Vivek writes, “Leadership does not come from being an office bearer. It comes only when the people accept you as a leader. Without the acceptance there cannot be a leadership but merely designation. People always observe the leader. One who takes risks on behalf of his people, who puts the cause before his family or even his own life is accepted as the leader. Crisis is also a touchstone of leadership. One who talks of struggle but disappears when the actual struggle begins cannot become a leader." (p. 167)
- What is your reaction to the qualities of authentic leadership that Vivek outlines? And the blemishes?
- What opportunities for leadership training exist in your community?
Vivek writes, “Any organization requires an accountability hierarchy to be able to plan and implement strategies. The difference between a mass organization and the government bureaucracy or the corporate sector is the flexibility and the democratic functioning. Thus, in the organization the member is the most important person and the organization is accountable to the members first and foremost.” (p. 179-80)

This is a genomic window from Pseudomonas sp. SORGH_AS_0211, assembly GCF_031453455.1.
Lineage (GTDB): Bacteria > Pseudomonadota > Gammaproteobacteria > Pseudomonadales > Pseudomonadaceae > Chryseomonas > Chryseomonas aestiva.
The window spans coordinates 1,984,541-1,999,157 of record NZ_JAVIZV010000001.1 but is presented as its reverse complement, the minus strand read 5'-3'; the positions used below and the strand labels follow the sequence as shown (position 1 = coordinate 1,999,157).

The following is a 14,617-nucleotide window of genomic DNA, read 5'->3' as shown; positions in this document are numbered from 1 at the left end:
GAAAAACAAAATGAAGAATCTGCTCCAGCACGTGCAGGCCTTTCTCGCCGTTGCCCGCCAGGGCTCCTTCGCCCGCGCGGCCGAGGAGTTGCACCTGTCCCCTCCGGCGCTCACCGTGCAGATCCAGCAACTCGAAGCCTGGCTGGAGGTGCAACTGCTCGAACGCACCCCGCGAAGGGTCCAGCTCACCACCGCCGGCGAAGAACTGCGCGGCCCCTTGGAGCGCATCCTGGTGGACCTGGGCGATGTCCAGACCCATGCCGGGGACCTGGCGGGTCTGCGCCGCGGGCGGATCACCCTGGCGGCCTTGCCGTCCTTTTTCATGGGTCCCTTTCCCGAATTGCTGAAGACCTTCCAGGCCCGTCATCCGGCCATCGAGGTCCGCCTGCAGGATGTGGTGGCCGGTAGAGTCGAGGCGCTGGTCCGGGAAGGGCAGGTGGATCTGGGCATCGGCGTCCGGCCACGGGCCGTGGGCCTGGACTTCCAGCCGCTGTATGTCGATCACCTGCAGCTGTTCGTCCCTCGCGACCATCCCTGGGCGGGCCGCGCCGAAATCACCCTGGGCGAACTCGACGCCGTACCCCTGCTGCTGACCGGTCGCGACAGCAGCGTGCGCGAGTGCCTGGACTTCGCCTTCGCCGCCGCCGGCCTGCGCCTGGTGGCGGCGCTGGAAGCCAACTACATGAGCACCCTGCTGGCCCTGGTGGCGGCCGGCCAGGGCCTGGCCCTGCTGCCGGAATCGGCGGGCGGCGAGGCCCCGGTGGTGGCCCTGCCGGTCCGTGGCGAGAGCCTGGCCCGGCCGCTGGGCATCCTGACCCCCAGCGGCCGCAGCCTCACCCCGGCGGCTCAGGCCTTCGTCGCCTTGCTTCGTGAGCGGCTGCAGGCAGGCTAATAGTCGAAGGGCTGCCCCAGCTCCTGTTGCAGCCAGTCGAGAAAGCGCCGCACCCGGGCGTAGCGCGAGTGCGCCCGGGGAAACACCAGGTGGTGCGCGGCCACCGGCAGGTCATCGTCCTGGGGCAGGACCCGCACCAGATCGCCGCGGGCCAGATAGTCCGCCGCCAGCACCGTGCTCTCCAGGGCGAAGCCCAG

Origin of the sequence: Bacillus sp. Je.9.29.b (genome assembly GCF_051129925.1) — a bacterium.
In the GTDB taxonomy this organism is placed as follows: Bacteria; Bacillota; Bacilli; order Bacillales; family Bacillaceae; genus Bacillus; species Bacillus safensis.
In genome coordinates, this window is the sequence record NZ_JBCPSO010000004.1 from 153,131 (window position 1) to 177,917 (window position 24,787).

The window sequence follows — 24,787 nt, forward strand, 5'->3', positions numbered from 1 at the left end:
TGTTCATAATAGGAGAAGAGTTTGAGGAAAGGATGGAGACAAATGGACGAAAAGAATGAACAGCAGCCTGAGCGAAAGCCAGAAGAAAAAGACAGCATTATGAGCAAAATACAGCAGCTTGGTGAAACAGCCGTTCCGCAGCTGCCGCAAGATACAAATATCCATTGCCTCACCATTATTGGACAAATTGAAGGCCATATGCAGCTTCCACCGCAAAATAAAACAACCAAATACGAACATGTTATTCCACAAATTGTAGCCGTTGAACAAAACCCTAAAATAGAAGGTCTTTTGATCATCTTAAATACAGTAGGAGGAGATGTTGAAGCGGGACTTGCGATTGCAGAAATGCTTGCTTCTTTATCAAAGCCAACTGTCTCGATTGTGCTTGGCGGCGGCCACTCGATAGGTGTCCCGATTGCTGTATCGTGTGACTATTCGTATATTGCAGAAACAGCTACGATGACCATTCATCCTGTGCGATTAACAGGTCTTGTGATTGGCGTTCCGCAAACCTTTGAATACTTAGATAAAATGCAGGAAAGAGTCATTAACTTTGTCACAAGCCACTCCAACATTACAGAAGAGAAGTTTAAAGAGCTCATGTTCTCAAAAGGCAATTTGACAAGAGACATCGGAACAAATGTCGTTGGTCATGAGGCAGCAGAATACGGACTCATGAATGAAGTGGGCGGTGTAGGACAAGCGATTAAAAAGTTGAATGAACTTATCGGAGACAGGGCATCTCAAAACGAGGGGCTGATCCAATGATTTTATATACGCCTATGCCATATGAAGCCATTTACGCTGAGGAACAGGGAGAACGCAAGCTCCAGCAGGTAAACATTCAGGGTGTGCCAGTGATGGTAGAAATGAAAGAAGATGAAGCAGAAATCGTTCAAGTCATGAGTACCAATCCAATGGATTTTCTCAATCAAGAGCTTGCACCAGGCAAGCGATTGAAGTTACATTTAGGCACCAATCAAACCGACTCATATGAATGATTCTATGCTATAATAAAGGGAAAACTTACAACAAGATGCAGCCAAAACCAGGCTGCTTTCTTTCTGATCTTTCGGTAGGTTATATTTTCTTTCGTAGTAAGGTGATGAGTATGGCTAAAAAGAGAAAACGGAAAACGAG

- How does the structure of a People’s Organization in India correspond to similar organizations in the U.S.?
- What does Vivek mean by “accountability”?
- Are Vivek’s descriptions of “passing on leadership to others” helpful in your context?
Vivek writes, “An organization should grow otherwise it will stagnate and die. A People’s Organization should flow like a river and not stagnate like a pond. Growth means new issues, new people, and new areas of work, new geographical areas, and new forms of action. An organization that moves forward to accept new challenges has lesser chances of splintering than those that reach a standstill.” (p. 191)